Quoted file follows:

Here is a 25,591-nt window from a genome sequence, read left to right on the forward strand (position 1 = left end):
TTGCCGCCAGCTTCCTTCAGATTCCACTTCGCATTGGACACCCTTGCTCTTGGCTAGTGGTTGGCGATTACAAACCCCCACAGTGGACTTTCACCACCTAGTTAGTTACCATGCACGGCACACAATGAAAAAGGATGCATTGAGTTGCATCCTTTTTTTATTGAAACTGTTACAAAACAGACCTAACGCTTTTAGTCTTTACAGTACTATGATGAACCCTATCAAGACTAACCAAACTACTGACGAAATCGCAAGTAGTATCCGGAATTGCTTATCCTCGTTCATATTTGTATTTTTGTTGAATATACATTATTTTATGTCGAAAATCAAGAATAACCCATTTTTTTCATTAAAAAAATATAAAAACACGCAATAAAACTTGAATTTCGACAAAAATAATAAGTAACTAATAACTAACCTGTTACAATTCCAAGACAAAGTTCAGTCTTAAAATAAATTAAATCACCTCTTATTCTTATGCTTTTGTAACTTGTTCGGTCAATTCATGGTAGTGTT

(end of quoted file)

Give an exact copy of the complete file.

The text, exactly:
Here is a 25,591-nt window from a genome sequence, read left to right on the forward strand (position 1 = left end):
TTGCCGCCAGCTTCCTTCAGATTCCACTTCGCATTGGACACCCTTGCTCTTGGCTAGTGGTTGGCGATTACAAACCCCCACAGTGGACTTTCACCACCTAGTTAGTTACCATGCACGGCACACAATGAAAAAGGATGCATTGAGTTGCATCCTTTTTTTATTGAAACTGTTACAAAACAGACCTAACGCTTTTAGTCTTTACAGTACTATGATGAACCCTATCAAGACTAACCAAACTACTGACGAAATCGCAAGTAGTATCCGGAATTGCTTATCCTCGTTCATATTTGTATTTTTGTTGAATATACATTATTTTATGTCGAAAATCAAGAATAACCCATTTTTTTCATTAAAAAAATATAAAAACACGCAATAAAACTTGAATTTCGACAAAAATAATAAGTAACTAATAACTAACCTGTTACAATTCCAAGACAAAGTTCAGTCTTAAAATAAATTAAATCACCTCTTATTCTTATGCTTTTGTAACTTGTTCGGTCAATTCATGGTAGTGTT